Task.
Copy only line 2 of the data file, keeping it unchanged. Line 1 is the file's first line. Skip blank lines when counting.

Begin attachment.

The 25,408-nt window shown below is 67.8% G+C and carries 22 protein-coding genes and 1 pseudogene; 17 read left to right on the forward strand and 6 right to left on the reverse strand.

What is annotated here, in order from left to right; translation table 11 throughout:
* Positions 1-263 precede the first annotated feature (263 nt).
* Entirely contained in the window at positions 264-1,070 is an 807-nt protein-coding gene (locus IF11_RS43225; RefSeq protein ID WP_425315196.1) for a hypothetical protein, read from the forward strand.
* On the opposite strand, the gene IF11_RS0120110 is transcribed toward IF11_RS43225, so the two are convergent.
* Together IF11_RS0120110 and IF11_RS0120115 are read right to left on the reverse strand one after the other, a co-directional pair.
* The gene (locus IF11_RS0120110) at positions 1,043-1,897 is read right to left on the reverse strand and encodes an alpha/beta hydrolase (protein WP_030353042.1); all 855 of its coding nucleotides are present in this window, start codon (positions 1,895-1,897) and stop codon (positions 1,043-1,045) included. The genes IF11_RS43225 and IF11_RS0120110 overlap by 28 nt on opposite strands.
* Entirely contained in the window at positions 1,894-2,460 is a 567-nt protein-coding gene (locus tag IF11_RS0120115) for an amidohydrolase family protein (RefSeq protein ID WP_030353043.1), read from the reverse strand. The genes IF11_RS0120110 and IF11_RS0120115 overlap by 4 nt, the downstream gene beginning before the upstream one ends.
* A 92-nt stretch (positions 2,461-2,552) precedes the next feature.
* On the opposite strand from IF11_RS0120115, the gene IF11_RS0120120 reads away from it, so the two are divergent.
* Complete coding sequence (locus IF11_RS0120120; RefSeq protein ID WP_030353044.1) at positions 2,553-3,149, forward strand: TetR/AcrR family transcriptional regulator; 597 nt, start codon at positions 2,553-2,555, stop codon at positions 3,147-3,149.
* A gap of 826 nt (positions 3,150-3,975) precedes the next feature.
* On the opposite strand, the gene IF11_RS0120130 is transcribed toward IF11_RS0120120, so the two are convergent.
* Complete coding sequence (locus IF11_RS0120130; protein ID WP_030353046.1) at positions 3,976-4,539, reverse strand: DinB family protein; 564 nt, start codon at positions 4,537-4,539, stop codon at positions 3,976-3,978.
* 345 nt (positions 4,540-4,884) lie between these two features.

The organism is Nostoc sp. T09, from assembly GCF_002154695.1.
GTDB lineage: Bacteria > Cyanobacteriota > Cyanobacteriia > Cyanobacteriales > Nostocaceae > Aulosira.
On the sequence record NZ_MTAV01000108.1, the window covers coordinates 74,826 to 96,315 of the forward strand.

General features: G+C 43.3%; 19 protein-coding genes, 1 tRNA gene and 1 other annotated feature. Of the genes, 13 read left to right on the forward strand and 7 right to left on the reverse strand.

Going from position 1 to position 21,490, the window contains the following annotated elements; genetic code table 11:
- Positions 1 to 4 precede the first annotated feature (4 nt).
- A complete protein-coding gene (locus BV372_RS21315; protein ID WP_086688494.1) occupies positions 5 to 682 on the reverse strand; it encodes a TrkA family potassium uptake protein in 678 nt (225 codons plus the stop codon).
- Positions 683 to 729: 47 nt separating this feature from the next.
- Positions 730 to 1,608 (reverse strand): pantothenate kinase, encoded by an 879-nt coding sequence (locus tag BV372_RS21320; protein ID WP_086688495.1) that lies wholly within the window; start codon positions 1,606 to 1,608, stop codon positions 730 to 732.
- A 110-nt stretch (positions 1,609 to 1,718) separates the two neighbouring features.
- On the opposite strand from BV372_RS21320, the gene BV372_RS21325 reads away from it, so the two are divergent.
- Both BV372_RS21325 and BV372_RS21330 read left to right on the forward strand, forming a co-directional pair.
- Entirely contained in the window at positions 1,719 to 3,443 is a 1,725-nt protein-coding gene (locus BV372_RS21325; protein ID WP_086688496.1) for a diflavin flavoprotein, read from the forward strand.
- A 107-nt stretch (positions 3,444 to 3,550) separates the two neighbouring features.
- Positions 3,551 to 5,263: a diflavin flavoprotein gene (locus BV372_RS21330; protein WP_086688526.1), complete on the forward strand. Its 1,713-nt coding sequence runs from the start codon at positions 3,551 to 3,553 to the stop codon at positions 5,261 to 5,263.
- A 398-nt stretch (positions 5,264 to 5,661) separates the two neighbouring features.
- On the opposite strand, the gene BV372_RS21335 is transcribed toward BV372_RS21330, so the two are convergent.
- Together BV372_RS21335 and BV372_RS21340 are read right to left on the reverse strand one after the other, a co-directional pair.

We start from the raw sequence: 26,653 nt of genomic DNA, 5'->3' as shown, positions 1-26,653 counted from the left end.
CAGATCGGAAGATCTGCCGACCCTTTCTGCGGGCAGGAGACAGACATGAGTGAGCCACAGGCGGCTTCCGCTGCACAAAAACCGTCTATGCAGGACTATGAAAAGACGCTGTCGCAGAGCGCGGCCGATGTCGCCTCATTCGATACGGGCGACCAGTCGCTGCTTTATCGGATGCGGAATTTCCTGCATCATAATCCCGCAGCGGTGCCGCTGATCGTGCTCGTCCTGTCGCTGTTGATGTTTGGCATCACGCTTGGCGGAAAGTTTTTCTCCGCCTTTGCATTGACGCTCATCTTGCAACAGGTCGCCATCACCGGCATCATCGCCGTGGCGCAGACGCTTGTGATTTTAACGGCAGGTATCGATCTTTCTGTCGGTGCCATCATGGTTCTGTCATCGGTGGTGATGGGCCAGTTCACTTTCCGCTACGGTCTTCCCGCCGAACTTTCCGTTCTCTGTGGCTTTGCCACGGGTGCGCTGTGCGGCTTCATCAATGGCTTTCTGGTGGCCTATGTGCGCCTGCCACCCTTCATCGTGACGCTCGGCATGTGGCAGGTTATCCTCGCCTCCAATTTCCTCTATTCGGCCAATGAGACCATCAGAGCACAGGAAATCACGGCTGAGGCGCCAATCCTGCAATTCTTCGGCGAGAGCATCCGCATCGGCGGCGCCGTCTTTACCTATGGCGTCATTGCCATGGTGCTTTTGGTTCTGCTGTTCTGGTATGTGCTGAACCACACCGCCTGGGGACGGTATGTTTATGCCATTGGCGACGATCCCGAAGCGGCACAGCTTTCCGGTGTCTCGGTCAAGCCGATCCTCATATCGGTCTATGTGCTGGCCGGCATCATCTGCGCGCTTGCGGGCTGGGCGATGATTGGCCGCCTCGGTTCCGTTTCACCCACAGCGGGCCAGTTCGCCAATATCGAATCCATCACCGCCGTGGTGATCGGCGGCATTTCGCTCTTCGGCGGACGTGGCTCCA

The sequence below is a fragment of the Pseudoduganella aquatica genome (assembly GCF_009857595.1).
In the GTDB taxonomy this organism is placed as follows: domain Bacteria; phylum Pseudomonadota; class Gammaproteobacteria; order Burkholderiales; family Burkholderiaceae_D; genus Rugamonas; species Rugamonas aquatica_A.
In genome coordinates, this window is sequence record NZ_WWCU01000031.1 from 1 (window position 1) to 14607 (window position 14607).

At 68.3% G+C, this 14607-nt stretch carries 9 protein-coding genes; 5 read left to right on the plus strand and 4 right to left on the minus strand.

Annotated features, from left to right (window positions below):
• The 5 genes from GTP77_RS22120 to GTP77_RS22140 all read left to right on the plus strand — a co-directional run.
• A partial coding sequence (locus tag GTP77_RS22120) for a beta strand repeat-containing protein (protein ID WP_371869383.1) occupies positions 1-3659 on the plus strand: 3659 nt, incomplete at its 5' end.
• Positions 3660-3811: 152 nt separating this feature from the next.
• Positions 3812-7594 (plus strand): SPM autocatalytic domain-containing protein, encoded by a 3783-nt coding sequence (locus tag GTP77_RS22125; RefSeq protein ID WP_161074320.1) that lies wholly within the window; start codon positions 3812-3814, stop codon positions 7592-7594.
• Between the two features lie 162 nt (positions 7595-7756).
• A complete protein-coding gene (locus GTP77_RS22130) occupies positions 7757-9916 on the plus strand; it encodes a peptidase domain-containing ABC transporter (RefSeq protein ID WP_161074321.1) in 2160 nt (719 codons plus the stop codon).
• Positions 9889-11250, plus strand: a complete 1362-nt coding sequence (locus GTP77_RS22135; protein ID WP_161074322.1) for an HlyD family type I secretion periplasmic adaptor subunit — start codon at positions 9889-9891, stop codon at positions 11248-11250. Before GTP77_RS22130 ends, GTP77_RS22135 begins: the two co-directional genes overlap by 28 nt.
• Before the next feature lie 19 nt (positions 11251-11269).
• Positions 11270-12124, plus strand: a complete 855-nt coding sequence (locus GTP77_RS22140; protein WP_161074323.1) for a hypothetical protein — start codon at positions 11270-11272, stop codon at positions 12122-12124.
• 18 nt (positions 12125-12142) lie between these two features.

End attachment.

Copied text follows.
What is annotated here, in order from left to right; translation table 11 throughout: